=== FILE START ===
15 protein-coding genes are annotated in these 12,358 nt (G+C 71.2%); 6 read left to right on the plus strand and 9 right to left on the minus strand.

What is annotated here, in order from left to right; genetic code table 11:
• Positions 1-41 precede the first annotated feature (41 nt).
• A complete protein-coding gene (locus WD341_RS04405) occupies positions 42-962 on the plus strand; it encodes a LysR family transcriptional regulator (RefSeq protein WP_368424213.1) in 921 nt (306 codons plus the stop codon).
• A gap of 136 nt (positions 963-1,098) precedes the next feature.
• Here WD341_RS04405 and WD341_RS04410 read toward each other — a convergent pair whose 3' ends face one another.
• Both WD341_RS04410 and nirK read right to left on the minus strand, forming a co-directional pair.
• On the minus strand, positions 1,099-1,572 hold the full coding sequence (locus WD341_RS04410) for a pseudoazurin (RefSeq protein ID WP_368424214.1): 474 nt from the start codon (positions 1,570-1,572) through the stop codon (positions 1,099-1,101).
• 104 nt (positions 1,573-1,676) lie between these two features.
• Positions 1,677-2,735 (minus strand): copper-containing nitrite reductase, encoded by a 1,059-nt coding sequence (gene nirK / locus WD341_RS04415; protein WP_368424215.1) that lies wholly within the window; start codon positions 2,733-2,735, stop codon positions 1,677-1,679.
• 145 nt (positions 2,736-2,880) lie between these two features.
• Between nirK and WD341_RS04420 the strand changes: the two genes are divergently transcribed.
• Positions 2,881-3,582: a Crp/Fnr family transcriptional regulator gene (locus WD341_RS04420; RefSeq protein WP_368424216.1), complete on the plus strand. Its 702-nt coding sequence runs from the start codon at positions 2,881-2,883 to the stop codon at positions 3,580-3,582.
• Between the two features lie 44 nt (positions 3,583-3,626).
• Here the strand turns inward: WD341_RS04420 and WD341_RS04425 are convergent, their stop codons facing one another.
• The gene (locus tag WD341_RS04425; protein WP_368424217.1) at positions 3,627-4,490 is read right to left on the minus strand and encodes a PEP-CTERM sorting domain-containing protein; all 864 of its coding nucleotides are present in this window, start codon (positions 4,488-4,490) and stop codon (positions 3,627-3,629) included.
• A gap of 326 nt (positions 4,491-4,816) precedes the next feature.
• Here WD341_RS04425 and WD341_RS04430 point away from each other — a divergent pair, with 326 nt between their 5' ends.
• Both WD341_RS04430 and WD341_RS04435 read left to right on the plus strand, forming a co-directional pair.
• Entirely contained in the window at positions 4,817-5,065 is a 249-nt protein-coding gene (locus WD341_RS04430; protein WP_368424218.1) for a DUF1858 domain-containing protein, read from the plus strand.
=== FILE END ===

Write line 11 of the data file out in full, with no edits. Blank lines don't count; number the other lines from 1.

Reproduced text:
• 145 nt (positions 2,736-2,880) lie between these two features.